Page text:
Gepetto and Son, Sans Pere 

The acquisition of a son
With an adequate corporeality, albeit with certain caveats,
Certain limitations in terms of progeny and posterity,
Had awaken something in the old man,
Certain forces leading him to the altar
And, subsequently, to the nursery once more
(A second son, brought to bear in the established manner.
With a minimum of drama and fanfare.)
The child was loved, in a rudimentary fashion;
While his flesh-and-blood bona fides were beyond question,
He was a consumer, a thing of constant need
More akin to a hardship than his celebrated half-sibling,
Whose command of the spotlight
Served as a gravitational pull for parental affections.

The old man passed on after a spell,
Hanging on long enough for his second son
To stumble onto the precipice of adulthood
(His mother had hot-footed it out
Almost immediately after the burial,
Choosing to stage-mother her feted stepchild)
Though his fatherly wisdom
Was limited to matters of his craft, his business,
Which was left to the young man, though grudgingly at that,
As a sop, a means of getting shet of two unwanted encumbrances.
He’d proved to have much of the old man’s gift,
Whittling and carving puppets and toys and dolls
(Though with a certain grim fury making it evident to all
That the work was not a labor of love)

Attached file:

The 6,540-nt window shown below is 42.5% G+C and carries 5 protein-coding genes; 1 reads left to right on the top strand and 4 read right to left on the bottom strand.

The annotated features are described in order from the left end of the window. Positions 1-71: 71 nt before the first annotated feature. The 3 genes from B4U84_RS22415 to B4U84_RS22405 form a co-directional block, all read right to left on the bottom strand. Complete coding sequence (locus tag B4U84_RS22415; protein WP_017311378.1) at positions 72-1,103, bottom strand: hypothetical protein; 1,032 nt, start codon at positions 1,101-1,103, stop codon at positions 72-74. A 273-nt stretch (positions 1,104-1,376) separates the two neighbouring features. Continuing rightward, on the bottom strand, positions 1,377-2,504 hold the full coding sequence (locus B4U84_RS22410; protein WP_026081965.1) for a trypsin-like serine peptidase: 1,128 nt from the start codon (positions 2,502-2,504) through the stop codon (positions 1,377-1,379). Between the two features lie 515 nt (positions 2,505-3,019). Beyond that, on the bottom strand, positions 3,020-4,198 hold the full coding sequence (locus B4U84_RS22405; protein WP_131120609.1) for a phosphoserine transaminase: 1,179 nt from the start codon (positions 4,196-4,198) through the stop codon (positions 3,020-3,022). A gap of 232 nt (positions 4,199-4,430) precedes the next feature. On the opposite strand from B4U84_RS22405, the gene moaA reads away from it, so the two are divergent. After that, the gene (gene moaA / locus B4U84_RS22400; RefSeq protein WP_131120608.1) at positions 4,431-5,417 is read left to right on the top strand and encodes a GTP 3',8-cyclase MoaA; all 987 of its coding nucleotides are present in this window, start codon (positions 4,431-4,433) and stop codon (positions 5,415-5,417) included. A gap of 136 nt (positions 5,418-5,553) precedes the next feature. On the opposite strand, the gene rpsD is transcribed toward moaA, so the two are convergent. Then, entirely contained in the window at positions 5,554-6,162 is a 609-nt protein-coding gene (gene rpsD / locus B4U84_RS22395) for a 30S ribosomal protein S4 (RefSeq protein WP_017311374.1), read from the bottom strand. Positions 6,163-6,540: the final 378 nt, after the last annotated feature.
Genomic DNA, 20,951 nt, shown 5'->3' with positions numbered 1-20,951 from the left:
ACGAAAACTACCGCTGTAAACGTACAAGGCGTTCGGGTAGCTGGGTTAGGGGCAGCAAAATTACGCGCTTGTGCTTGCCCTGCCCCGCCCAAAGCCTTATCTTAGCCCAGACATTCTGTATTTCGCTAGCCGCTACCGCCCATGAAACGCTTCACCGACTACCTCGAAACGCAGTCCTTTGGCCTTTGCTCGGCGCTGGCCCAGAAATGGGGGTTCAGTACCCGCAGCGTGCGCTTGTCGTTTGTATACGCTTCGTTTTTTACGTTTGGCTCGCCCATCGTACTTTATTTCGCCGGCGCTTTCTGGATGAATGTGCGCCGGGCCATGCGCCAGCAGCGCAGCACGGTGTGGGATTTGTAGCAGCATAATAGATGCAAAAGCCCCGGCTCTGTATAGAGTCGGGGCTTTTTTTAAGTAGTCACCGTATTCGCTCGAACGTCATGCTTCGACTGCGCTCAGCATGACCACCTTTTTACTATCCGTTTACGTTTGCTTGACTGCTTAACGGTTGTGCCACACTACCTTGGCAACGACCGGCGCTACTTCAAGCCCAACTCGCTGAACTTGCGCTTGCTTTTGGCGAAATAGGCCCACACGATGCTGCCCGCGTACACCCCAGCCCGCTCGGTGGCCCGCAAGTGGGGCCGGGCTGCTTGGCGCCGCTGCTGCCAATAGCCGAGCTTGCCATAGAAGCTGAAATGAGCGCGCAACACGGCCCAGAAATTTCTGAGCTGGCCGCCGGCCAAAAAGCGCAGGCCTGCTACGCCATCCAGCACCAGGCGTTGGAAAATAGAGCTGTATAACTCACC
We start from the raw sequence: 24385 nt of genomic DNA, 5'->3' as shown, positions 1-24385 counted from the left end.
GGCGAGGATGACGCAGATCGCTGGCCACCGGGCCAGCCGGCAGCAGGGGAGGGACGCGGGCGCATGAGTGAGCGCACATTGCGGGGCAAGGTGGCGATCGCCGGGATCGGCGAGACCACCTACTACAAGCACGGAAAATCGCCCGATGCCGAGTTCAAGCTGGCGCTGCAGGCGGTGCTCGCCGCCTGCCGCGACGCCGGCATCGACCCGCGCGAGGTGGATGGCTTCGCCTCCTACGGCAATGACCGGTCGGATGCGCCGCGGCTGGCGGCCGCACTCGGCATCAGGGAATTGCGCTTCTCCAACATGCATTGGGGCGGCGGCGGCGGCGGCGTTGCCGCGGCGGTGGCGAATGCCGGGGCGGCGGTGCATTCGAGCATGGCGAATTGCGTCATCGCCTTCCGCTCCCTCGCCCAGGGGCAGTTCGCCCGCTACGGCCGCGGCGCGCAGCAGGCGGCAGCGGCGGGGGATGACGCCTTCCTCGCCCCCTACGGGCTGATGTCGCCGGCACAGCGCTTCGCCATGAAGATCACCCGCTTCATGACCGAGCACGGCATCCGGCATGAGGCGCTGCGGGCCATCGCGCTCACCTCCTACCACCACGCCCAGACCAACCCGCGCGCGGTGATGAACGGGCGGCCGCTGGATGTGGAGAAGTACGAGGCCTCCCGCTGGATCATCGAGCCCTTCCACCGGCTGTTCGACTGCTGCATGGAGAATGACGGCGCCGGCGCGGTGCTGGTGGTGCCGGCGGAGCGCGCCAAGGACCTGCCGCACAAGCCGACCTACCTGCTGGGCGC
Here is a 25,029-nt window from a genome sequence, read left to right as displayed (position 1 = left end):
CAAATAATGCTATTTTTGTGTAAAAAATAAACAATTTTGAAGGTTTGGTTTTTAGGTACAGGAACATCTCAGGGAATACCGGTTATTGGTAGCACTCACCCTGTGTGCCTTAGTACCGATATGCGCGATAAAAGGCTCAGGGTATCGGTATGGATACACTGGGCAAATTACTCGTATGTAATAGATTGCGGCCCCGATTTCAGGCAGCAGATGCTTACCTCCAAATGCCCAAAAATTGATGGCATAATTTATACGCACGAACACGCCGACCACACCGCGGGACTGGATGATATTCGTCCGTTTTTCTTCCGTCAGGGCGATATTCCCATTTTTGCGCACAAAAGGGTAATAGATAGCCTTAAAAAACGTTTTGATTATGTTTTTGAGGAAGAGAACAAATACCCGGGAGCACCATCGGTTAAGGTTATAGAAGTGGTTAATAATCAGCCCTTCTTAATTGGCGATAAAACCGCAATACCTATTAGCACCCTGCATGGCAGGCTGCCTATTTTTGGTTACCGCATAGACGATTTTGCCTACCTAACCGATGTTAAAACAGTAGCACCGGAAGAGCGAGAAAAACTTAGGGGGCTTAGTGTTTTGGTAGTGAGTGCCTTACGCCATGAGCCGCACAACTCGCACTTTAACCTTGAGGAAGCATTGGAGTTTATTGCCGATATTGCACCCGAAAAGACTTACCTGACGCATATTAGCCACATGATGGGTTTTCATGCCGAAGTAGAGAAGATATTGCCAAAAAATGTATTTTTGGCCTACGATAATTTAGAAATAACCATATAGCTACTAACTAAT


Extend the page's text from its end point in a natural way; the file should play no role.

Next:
Rarely stopping to speak to or even acknowledge his clientele,
Except if one of them happened to repeat the time-worn chestnut
That the toy chooses the child, in which case he laughed harshly,
All but barking It’s the purse that closes the deal, not the puss,
And then he would return to carving some doll or marionette,
Which would always seem to have a certain wan look
Around the corners of the eyes, the edge of the lips,
The look of a child’s toy equipped with the foreknowledge
That it was destined for the back of some closet shelf,
The bottom of some attic-bound chest.


8 thoughts on “Gepetto and Son, Sans Pere 

  1. Where do you find your inspiration for your poetry? What would inspire you to work so hard on a poem like this about a woodcarver and his puppet?

    1. That’s a good question–and, frankly, I had been working on this one for long enough that the original spark is a bit lost to me ( as a further aside, I believe the first draft of this dates to 2005 or so, so it was a long time coming.) I think what may have pushed it along is that I had been re-touching a piece I wrote some time ago about a Capulet sister I’d spun out of whole cloth, and that may have lead me to put forward a heretofore unknown brother to dear old Pinocchio. I should also admit that I take an unexplainable pleasure at tweaking the odd creation of old Walt.

      1. Could be a poetry book idea…variations on the old stories. I would find such a book amusing. For example, you could be the new version of “Fractured Fairy Tales…”

  2. Very well done. Child is toy of parents, toy is child of grown up toy, adept at carving fatherless icons. There’s a book from the early ’60s by Alexandr Misterlich, “Society Without The Father,” it goes deeply into our cultural fatherlessness .. anyway, I keenly felt the second son’s adeptness and inadequacy, the harsh condition of such a heart faring on.

  3. Wow! What a look at the darker side of being a sibling of genius, the not quite favoured apple doomed to root at the foot of the tree.
    This shows your mastery of story-telling, but more, your keen acumen, and eye on the all too human condition.

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